Alternating-Time Temporal Logic
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Temporal logic comes in two varieties: linear-time temporal logic
assumes implicit universal quantification over all paths that are
generated by system moves; branching-time temporal logic allows
explicit existential and universal quantification over all paths.
We introduce a third, more general variety of temporal logic:
alternating-time temporal logic offers selective quantification over
those paths that are possible outcomes of games, such as the game in
which the system and the environment alternate moves.
While linear-time and branching-time logics are natural specification
languages for closed systems, alternating-time logics are natural
specification languages for open systems.
For example, by preceding the temporal operator ``eventually'' with a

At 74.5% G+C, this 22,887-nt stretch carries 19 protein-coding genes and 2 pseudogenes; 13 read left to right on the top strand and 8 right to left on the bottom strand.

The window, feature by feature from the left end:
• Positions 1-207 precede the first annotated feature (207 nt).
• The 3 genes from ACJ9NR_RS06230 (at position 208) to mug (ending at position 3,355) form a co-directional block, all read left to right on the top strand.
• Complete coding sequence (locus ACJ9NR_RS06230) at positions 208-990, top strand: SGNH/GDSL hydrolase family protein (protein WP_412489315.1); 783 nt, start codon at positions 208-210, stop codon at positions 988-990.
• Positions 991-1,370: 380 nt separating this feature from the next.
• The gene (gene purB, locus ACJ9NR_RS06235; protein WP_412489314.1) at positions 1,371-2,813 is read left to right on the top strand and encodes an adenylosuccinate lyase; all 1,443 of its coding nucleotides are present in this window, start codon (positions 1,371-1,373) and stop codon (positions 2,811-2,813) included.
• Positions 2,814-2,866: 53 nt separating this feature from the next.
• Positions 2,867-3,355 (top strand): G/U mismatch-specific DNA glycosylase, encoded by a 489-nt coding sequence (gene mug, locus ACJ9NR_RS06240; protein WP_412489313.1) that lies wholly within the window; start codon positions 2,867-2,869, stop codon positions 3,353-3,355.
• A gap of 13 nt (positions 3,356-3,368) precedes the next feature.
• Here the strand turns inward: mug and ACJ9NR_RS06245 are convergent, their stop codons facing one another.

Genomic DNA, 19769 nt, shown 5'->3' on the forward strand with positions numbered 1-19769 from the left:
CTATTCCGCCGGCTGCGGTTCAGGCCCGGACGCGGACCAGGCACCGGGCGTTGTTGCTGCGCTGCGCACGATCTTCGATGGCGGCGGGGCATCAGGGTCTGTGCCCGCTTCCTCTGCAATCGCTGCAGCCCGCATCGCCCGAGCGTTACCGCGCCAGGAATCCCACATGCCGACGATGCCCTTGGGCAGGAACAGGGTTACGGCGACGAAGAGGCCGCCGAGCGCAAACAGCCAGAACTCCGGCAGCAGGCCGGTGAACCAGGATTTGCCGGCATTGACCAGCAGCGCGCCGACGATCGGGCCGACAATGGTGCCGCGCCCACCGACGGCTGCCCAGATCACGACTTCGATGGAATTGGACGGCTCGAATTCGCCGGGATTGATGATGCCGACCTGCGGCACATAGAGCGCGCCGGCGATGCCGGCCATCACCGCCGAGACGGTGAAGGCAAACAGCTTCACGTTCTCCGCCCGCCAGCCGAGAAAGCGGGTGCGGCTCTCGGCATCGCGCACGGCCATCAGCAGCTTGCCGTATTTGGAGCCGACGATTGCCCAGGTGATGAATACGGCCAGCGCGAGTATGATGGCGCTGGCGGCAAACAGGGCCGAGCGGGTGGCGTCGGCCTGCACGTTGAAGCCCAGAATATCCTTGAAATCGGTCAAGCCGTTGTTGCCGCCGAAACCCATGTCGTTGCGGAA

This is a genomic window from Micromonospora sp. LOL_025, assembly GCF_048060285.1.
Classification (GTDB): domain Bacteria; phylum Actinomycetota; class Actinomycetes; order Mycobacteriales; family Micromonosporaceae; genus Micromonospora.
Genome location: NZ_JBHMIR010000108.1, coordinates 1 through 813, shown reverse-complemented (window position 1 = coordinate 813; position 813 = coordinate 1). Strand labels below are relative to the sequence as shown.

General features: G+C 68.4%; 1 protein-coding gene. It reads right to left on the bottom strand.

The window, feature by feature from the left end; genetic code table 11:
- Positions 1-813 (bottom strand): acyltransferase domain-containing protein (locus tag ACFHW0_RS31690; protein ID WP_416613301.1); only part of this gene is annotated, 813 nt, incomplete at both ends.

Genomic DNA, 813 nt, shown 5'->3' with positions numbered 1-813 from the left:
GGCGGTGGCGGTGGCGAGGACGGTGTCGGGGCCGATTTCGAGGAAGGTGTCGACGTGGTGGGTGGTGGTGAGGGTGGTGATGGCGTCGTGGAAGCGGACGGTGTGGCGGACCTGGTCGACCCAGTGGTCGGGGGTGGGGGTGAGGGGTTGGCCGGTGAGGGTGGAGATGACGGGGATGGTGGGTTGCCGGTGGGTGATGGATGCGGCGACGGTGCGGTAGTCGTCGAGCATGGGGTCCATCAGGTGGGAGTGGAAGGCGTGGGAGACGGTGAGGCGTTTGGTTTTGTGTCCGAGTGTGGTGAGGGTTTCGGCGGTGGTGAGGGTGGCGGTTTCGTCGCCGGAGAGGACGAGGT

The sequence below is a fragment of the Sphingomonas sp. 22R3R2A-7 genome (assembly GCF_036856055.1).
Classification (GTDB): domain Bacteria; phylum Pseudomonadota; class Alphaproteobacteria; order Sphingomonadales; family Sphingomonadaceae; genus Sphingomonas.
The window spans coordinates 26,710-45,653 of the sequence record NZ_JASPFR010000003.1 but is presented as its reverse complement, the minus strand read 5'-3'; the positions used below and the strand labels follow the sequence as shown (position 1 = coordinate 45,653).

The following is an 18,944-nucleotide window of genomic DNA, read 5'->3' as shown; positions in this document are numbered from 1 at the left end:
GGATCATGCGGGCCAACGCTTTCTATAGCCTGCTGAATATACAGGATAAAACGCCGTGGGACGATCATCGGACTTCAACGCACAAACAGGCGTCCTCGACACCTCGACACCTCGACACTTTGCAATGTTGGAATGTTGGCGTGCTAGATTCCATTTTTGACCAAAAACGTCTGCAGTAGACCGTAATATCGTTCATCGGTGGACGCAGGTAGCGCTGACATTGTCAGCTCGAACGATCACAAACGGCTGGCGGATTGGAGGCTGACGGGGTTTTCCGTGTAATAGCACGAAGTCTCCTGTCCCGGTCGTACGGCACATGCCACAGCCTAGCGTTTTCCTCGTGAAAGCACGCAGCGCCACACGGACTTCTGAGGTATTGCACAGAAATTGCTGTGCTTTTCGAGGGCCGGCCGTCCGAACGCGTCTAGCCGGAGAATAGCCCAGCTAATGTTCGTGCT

selective path quantifier, we can specify that in the game between the
system and the environment, the system has a strategy to reach a
certain state. Also the problems of receptiveness, realizability, and
controllability can be formulated as model-checking problems for
alternating-time formulas.
Depending on whether we admit arbitrary nesting of selective path
quantifiers and temporal operators, we obtain the two alternating-time
temporal logics ATL and ATL*. We interpret the formulas of ATL and
ATL* with respect to two models of composition for open systems,
synchronous and asynchronous. For synchronous systems, the expressive
power of ATL beyond CTL comes at no cost: the model-checking
complexity of synchronous ATL is linear in the size of the system and
the length of the formula. The symbolic model-checking algorithm for
CTL extends with few modifications to synchronous ATL, and with some
work, also to asynchronous ATL, whose model-checking complexity is
quadratic. This makes ATL an obvious candidate for the automatic
verification of open systems. In the case of ATL*, the model-checking
problem is closely related to the synthesis problem for linear-time
formulas, and requires doubly exponential time for both synchronous
and asynchronous systems.